I expect that the Constitutional and common law privilege issues will be unavailing, though they may provide a basis for an interlocutory appeal to the Circuit Court should the Court —as it is likely to — rule against the media on those arguments.

Most of the named interviewees will be familiar to the readers. Robert Grenier is a particularly interesting choice. Grenier is the CIA official Libby asked about Wilson's trip on June 11, according to  paragraph 7 of the indictment. He was removed from his post this year:

The CIA's top counterterrorism officer was relieved of his position yesterday after months of turmoil atop the agency's clandestine service, according to three knowledgeable officials.

Robert Grenier, who spent most of his career undercover overseas, took charge of the Counterterrorism Center about a year ago after a series of senior jobs at the center of the Bush administration's national security agenda.

When al Qaeda struck the World Trade Center and the Pentagon on Sept. 11, 2001, Grenier was station chief in Islamabad, Pakistan. Among the agency's most experienced officers in southwest Asia, Grenier helped plan the covert campaign that preceded the U.S. military ouster of al Qaeda and its Taliban allies from Afghanistan.

Clarice Feldman   4 19 06

Late last night Time, Inc, the New York Times, and NBC, Judith Miller, Andrea Mitchell and Tim Russert responded to Libby's supoena requests. The pleadings were slow being posted on the Court's online site. The Washington Post has sumarized them, while Cboldt, a Just One Minute contributor, posted the Time, Inc response.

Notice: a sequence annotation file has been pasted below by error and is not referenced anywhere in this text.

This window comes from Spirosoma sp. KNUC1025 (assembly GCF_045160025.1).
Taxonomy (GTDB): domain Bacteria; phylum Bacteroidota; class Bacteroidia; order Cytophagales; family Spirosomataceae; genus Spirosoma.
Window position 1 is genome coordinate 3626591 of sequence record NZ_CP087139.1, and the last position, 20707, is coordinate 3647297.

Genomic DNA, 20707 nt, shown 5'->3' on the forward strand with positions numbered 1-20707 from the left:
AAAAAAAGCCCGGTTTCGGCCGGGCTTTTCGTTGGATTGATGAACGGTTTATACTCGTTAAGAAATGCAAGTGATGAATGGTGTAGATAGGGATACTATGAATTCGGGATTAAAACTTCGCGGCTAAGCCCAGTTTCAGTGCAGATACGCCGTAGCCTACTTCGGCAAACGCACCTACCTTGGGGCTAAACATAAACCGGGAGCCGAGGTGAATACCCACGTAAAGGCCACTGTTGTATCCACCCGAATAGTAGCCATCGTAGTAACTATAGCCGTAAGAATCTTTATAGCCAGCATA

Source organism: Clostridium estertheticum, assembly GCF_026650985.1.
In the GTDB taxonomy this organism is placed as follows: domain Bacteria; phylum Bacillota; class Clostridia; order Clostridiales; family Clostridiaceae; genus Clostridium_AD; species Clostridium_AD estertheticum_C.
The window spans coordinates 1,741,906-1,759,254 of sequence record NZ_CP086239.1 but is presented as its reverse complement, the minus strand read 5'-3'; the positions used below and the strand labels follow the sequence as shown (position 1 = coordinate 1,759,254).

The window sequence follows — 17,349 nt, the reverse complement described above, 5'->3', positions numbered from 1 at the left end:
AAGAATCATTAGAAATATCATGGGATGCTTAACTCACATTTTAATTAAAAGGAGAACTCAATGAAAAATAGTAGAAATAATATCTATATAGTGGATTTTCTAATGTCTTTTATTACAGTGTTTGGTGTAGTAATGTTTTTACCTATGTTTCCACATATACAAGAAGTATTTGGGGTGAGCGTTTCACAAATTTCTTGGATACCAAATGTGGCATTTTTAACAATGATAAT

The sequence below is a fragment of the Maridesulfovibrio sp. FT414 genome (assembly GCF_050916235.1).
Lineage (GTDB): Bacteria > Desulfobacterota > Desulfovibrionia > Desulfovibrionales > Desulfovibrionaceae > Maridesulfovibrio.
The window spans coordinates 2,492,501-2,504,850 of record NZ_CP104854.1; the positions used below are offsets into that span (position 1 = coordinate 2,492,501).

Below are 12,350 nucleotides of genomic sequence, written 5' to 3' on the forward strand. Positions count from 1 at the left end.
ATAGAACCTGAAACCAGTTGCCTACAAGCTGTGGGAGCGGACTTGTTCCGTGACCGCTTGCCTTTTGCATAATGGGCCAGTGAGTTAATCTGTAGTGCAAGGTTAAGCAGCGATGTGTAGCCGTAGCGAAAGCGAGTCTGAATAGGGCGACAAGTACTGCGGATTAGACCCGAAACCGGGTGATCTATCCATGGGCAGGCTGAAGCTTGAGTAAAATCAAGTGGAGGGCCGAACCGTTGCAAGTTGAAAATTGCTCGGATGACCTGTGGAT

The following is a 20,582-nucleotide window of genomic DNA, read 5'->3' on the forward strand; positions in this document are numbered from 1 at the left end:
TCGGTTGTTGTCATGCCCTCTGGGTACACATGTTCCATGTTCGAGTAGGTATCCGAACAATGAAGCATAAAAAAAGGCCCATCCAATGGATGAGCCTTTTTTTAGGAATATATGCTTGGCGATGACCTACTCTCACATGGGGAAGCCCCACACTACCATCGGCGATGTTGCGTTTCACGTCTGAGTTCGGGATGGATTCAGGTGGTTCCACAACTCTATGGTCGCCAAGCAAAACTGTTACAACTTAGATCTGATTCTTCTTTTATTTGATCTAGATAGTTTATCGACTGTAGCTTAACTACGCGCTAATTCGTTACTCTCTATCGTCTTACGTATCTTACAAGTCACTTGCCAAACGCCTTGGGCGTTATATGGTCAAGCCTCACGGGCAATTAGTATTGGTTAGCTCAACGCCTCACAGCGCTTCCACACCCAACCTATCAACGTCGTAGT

Time argues the document request is not relevant and argues the First Amendment privileges already rejected by this Circuit in the earlier case involving the grand jury subpoenas in this case directed at Judith Miller, Matt Cooper and Time. It also reprises the argument that the discovery is barred by common law privilege. This same Circuit rejected that argument  in Wen Ho Lee's civil case where the Washington Post's Walter Pincus was compelled to testify as to the sources for his reports on the case.

The significant thing to me is that the pleading tacitly admits that  Time employees  other than Cooper have notes involving Wilson.

Additionally, if Time was asked about the same interviewees as the New York Times was, (Miller's subpoena indicates she was asked to produce her notes about interviews with the same eight people) the mystery I raised the other day may be answered. The Time, Inc. Motion to Quash details who they were asked about: